Two of the NHL's elite teams, the Pittsburgh Penguins and Toronto Maple Leafs, play for the third and final time this season in the first game of a "Hockey Night in Canada" doubleheader on Saturday (7 p.m. ET; ESPN+, CBC, SN1, SNE, SNO, SNP, ATTSN-PT, NHL.TV). The teams haven't seen each other since splitting two games in the first month of the season, with the road team winning each by shutout.
In the second game, two teams battling for a playoff berth in the Western Conference will play when the Vancouver Canucks visit the Colorado Avalanche at Pepsi Center (10 p.m. ET; CBC, SN, SN1, SN360, CITY, ALT2, NHL.TV).
Here are 5 storylines to keep an eye on:
Malkin out for Penguins
For the second time in as many nights, the Penguins will be without center Evgeni Malkin because of an upper-body injury. Malkin had two assists, including the 600th of his NHL career, in a 4-2 win against the Tampa Bay Lightning on Wednesday, but he was a late scratch for Pittsburgh's 5-3 win against the Ottawa Senators on Friday. Coach Mike Sullivan said before the game that Malkin is day to day but wouldn't play in either weekend game. He's third on the Penguins in scoring with 55 points (14 goals, 41 assists) in 50 games, including five assists in his past four games. The earliest he could return is Tuesday against the Carolina Hurricanes.
[RELATED: Penguins trade Brassard, Sheahan to Panthers for Bjugstad, McCann]
New look for Pittsburgh
The Penguins (28-17-6) completed a major trade a few hours before the win against Ottawa, acquiring forwards Nick Bjugstad and Jared McCann from the Florida Panthers for forwards Derick Brassard, Riley Sheahan and three draft picks. Bjugstad and McCann arrived in Pittsburgh less than an hour before game time, got a police escort to PPG Paints Arena and made it to the bench just before game time. Bjugstad stepped into Malkin's role as second-line center and had an assist; McCann centered the third line. Their whirlwind day didn't end after the win against the Senators, though. Since Pittsburgh is playing back-to-back games, they jumped right back on an airplane for the flight to Toronto. That's a lot of travel and disruption in a short period of time; it will be interesting to see how much energy they have for their second game in 24 hours.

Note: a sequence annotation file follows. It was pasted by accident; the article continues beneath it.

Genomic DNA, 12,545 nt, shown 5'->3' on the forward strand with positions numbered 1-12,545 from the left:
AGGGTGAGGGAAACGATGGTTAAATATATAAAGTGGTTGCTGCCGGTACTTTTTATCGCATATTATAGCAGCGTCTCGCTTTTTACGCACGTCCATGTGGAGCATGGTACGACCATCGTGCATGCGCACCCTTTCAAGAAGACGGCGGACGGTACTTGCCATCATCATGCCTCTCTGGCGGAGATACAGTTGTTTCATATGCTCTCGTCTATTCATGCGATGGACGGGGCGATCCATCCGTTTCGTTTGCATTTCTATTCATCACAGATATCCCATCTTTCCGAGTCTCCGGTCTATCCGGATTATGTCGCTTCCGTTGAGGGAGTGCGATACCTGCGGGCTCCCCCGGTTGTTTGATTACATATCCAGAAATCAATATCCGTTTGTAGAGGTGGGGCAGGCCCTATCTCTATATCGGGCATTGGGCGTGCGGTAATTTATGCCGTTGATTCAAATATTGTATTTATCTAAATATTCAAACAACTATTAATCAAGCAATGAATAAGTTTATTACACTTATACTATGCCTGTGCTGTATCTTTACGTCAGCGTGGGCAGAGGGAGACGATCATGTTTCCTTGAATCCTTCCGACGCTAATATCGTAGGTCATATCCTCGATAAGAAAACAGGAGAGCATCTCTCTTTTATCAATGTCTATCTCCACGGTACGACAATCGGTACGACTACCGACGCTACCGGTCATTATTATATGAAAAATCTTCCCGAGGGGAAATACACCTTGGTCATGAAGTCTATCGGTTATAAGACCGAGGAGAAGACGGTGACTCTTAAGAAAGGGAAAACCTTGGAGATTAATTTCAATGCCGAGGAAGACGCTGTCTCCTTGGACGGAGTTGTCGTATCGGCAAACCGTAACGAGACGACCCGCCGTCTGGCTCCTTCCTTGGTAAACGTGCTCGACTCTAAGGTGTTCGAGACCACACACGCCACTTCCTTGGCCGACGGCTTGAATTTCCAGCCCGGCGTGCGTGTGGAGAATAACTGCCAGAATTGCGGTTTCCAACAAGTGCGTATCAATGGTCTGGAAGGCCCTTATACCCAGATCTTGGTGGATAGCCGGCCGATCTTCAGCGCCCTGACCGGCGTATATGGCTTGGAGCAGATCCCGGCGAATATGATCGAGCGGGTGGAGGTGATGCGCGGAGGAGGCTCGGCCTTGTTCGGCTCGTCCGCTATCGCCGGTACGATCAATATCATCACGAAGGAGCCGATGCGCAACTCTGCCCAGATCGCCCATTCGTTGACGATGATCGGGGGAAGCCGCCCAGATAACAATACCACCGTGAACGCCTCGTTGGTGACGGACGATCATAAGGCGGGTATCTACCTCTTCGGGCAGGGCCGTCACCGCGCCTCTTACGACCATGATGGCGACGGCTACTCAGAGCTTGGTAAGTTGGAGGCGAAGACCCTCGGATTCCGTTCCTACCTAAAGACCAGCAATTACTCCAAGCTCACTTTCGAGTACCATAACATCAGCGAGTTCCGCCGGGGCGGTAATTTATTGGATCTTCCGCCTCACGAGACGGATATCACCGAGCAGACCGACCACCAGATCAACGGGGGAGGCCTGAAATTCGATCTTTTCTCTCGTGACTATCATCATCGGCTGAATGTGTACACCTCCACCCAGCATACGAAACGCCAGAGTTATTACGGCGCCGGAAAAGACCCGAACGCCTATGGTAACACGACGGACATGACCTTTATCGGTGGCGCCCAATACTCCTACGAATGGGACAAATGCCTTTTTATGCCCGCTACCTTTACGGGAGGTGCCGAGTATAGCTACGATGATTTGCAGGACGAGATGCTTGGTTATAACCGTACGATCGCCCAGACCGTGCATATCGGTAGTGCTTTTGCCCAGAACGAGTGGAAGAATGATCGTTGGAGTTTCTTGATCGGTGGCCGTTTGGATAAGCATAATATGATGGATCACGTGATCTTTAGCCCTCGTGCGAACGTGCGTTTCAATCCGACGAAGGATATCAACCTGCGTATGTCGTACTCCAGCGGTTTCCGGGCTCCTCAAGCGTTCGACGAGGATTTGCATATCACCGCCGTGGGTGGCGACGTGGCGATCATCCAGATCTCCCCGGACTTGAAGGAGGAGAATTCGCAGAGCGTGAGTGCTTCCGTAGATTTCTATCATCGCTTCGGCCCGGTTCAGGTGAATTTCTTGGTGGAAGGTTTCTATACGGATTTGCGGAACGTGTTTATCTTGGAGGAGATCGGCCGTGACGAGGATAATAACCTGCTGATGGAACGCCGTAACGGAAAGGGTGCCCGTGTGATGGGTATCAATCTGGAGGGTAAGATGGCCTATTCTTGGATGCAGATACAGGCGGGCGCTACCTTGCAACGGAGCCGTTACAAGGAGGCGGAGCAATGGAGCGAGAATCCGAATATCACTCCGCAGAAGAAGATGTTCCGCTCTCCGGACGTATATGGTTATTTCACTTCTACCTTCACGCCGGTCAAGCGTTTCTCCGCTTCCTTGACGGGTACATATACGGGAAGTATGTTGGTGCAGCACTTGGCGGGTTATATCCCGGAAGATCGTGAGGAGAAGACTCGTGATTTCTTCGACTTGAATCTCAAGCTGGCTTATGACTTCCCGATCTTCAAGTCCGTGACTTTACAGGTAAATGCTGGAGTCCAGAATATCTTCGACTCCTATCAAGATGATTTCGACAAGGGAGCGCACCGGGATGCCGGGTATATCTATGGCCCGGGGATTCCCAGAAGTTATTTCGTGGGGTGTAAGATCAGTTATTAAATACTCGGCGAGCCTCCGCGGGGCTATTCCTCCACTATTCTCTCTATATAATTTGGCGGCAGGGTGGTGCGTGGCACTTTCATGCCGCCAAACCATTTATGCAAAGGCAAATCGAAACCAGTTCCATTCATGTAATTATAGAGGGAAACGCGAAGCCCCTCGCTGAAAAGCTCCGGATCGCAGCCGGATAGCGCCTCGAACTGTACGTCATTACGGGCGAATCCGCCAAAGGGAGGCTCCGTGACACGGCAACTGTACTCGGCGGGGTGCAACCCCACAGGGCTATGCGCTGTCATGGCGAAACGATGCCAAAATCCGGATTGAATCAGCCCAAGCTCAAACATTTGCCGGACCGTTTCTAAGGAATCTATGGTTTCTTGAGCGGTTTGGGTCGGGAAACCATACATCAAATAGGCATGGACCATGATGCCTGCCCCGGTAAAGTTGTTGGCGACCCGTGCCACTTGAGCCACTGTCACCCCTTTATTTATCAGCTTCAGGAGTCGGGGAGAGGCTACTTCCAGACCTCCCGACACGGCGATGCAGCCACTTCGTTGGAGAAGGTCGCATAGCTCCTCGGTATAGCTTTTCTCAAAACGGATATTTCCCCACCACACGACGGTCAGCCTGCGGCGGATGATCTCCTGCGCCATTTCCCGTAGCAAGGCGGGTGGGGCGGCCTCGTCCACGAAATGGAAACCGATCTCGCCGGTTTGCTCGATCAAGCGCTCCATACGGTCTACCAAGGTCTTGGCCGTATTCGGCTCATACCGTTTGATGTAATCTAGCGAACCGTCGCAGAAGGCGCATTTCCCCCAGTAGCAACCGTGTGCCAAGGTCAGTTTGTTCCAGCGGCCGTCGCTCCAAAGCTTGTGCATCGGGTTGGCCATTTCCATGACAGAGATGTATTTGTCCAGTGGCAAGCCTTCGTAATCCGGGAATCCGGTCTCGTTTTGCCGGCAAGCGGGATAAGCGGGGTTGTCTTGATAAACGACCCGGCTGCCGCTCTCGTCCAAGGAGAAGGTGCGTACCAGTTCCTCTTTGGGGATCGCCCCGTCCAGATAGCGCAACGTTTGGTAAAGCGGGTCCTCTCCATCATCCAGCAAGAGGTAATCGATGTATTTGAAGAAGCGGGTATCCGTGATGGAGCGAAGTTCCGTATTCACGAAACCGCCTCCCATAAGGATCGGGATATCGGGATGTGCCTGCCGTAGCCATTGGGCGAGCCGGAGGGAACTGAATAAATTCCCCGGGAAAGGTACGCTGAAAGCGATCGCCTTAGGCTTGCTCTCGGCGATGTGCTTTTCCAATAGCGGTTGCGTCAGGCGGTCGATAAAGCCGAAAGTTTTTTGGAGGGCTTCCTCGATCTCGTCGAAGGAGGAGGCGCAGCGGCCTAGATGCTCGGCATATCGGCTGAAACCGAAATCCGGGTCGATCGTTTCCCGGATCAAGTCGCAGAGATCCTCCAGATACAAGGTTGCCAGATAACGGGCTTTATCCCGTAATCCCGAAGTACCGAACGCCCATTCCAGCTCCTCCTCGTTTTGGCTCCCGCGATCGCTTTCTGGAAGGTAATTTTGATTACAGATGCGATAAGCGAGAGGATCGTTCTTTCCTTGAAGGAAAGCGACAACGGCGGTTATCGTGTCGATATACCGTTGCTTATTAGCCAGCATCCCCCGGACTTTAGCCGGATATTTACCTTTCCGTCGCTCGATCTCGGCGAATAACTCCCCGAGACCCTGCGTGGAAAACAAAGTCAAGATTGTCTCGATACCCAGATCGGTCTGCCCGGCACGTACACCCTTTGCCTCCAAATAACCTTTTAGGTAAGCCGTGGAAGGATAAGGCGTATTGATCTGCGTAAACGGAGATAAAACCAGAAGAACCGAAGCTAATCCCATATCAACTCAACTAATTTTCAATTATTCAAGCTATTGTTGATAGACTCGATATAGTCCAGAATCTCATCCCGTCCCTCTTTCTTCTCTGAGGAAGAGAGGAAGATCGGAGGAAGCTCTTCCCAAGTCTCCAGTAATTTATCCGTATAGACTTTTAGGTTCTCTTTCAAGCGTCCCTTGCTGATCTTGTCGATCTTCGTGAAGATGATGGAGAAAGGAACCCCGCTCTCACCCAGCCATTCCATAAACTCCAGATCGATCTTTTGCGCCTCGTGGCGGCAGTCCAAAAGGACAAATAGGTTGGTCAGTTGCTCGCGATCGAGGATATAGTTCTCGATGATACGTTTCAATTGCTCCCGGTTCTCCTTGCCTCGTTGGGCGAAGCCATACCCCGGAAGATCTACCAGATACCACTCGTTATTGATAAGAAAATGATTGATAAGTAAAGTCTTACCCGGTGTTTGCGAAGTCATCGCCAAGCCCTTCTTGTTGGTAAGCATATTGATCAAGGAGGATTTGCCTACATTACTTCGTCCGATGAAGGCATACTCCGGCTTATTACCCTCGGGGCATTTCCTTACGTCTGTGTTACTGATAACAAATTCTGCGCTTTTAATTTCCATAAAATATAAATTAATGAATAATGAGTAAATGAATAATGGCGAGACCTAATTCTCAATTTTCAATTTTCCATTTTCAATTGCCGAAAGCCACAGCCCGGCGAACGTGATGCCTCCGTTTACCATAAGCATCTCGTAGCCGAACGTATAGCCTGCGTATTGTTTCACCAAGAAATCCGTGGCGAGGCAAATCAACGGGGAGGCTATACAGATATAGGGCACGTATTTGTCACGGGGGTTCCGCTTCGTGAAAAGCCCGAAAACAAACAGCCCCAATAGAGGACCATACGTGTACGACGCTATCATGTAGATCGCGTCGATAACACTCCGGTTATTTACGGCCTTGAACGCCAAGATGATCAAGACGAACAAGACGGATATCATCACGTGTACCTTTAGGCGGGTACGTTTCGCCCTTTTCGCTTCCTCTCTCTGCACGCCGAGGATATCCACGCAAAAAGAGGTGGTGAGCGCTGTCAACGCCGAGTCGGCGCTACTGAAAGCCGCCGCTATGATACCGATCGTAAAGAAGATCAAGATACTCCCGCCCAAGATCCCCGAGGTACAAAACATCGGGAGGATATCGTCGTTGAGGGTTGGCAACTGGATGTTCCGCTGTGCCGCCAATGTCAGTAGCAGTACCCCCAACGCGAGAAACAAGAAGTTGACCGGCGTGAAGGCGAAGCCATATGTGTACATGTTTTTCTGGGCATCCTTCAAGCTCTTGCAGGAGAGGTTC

Maple Leafs hitting some bumps
Toronto is also playing the second of back-to-back games; the Maple Leafs lost 3-2 in overtime at the Detroit Red Wings on Friday and are 2-4-1 in their past seven. It was Toronto's first game after its NHL-mandated five-day break following the 2019 Honda NHL All-Star Weekend, and the Maple Leafs (30-17-3) looked a little rusty after the layoff, even with the addition of defenseman Jake Muzzin, who made his debut after being acquired in a trade with the Los Angeles Kings on Monday. Toronto is in a three-way scramble with the Boston Bruins and Montreal Canadiens for second place in the Atlantic Division and the home-ice advantage in the first round of the Stanley Cup Playoffs. One area where the Maple Leafs need improvement is their play at home; they went 2-5-0 at Scotiabank Arena in January to fall to 14-11-1. Toronto needs to regain its winning touch at home -- soon.
Video: Where Muzzin fits on Maple Leafs' defense after trade
Canucks happy to be in playoff hunt
One year ago at this time, the Canucks were 11 points out of the final playoff spot before finishing seventh in the Pacific Division, 22 points behind the Avalanche for the second wild card into the 2018 Stanley Cup Playoffs from the Western Conference. At 23-22-6 entering their first game after All-Star weekend and their mandated five-day break, the Canucks are just four points ahead of where they were at this time last season, but they're even with the Avalanche (22-20-8) in points for the second wild card. The Canucks face a tough schedule this month, with nine of 14 games on the road. Led by forward Elias Pettersson, who tops NHL rookies with 45 points (23 goals, 22 assists) in 40 games, the Canucks are 12-6-3 since Dec. 4.
Will break help Avalanche bounce back?
The line of center Nathan MacKinnon between forwards Gabriel Landeskog and Mikko Rantanen was enough to power the Avalanche to an 18-9-6 record by mid-December. But opponents focused more attention on shutting down Colorado's big line, and the rest of the team couldn't pick up the slack. The Avalanche are 4-11-2 since Dec. 16 and 3-7-0 in their past 10 games. They're on top of a group of six teams that are within three points of the second wild card in the West. The top three scorers have 79 goals; the rest of the team has 90, and coach Jared Bednar has tinkered with breaking up the No. 1 line to try to balance the offense. The Avalanche also need better play from goalies Semyon Varlamov (2-5-2 in his past nine decisions) and Philipp Grubauer (2-4-0 with three no-decisions in his past nine starts). Bednar said the break should do his players a lot of good.